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Tropical Storm Otto may form in last gasp of Atlantic hurricane season

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A cluster of showers and thunderstorms in the western Caribbean has the potential to become the next named tropical system of the 2016 Atlantic hurricane season.

The showers and thunderstorms in the area may begin to spin slowly later this week.

Once this spin becomes fully circular, a tropical depression will be born. Once sustained winds reach 39 mph, the threshold for a tropical storm will be reached and the system would be named.

The next name on the list of tropical storms and hurricane is Otto.

This live loop is focused on the southwestern Atlantic basin. The area of potential tropical development is over the western Caribbean. (NOAA/Satellite)

The Caribbean is likely the most favorable area over the Atlantic basin for development over the next seven to 10 days.

"Strong wind shear that has been present over the Caribbean in recent weeks is diminishing and waters are sufficiently warm to sustain a tropical system," according to AccuWeather Hurricane Expert Dan Kottlowski.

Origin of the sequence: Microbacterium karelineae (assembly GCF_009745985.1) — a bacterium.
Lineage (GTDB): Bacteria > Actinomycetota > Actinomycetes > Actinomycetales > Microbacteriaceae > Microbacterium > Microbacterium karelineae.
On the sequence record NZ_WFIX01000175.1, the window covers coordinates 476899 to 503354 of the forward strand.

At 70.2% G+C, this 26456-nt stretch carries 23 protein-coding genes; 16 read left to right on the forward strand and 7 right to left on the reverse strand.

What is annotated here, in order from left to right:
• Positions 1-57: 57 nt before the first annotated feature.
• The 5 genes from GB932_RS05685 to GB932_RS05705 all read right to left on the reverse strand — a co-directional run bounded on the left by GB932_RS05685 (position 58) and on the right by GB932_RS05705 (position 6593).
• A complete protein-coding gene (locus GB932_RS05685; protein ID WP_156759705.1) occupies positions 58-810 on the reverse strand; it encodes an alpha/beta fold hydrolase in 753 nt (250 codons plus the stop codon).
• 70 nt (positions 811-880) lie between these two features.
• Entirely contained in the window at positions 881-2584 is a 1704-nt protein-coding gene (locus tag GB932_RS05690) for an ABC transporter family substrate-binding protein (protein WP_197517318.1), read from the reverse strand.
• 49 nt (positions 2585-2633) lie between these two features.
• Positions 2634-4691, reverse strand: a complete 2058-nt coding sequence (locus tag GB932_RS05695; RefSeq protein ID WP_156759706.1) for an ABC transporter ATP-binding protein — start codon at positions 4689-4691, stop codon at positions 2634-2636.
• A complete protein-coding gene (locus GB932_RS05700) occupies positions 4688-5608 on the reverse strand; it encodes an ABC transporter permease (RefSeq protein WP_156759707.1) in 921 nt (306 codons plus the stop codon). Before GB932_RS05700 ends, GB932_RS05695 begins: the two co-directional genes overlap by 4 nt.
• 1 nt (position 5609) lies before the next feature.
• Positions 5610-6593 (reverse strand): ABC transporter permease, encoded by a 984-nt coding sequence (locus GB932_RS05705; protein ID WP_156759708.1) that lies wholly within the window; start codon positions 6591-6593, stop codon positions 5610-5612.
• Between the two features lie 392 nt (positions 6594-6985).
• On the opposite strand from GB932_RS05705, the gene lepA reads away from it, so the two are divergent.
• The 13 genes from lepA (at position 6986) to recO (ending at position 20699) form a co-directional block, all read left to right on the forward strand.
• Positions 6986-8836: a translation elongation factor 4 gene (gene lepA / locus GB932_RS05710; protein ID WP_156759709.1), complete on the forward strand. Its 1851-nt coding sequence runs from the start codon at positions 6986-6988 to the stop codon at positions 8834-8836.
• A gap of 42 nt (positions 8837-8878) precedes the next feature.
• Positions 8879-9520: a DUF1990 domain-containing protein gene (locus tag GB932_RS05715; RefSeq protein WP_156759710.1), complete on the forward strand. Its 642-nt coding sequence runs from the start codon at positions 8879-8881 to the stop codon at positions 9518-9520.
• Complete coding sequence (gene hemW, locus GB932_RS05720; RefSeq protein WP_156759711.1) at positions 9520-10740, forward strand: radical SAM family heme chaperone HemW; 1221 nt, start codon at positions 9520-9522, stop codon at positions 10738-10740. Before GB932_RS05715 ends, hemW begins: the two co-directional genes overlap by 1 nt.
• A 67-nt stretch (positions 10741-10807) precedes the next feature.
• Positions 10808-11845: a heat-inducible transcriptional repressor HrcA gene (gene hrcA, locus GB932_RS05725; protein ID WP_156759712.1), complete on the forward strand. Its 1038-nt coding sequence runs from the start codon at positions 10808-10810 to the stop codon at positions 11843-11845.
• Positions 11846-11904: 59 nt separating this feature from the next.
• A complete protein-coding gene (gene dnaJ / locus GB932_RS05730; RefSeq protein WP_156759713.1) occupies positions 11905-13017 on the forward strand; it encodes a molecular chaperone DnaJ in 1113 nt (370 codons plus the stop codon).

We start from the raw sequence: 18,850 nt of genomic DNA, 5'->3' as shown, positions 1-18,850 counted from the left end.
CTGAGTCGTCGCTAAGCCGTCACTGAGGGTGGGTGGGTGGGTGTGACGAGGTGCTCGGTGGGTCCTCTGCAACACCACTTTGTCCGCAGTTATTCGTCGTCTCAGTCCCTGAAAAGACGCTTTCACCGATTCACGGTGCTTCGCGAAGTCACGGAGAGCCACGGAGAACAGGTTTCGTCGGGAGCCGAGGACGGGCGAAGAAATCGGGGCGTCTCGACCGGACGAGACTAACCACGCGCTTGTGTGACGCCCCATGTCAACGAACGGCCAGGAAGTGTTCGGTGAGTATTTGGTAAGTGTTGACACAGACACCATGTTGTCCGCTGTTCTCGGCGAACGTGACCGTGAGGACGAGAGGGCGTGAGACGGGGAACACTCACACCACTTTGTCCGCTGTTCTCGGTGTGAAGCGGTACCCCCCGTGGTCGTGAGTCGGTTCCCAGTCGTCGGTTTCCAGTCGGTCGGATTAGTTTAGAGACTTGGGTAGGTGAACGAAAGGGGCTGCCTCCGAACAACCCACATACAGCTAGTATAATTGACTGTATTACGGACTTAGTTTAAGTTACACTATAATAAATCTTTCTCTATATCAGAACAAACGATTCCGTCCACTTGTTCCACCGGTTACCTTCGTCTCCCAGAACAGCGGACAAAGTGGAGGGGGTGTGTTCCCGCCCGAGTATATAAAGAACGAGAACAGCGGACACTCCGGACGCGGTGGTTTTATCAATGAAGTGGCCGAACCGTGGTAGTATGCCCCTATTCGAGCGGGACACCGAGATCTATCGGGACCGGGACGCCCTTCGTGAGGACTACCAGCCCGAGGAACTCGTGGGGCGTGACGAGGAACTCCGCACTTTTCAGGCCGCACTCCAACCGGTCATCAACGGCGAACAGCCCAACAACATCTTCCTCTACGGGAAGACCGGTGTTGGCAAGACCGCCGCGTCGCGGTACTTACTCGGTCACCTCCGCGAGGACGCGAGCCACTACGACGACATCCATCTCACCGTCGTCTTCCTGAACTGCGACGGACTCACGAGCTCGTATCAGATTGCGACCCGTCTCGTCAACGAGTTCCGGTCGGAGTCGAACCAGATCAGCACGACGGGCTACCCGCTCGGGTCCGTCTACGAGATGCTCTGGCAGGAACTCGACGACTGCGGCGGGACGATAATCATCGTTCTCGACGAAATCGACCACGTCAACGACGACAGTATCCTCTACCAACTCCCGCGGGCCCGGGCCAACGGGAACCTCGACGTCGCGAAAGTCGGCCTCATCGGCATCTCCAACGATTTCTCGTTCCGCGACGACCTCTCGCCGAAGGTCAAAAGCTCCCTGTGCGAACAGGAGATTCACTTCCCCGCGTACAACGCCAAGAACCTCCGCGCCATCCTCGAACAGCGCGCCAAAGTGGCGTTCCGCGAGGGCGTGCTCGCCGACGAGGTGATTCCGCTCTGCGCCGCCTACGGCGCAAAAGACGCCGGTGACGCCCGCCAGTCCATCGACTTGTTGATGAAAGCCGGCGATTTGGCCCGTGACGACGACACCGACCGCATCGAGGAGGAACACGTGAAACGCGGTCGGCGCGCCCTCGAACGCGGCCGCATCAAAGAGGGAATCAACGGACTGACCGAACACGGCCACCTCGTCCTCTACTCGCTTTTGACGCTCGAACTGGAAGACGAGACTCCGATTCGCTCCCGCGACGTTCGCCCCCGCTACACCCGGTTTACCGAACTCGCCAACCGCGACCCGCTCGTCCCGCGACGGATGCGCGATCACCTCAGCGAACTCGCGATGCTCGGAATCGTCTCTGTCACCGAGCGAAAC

Wind shear is the change in the movement of air at different levels of the atmosphere. Strong wind shear can prevent a tropical system from developing or cause an established tropical system to weaken.

Warm water is needed to allow showers and thunderstorms to blossom.

"Steering winds will likely cause the system to drift northeastward for a time during this weekend into early next week," Kottlowski said.

Interests in the western and central Caribbean from Jamaica to eastern Cuba, Haiti, the Dominican Republic and Puerto Rico may want to monitor the development of the system.

The odds are against the system to become as strong as Hurricane Matthew was. However, conditions could allow the system to become a strong tropical storm or hurricane.

The greatest threats from such a system would be from flash flooding, mudslides and rough seas.

Recovery from Matthew has been slow in Haiti, where it was the strongest hurricane to hit in more than 50 years.

Matthew struck southwestern Haiti as a Category 4 hurricane on Oct. 4, prior to peaking as a Category 5. The hurricane killed hundreds of people in Haiti.

Haiti is especially vulnerable to heavy rainfall. Much of the nation has been deforested. Even less of protective canopy of trees remains in the wake of Matthew. Forests tend to reduce the speed of runoff during heavy rain events.

"Beyond early next week, the tropical system may be forced southward later in the month," Kottlowski said.

If that occurs, then the system will not be a threat to the United States or Bermuda but may remain a problem for land areas surrounding the Caribbean.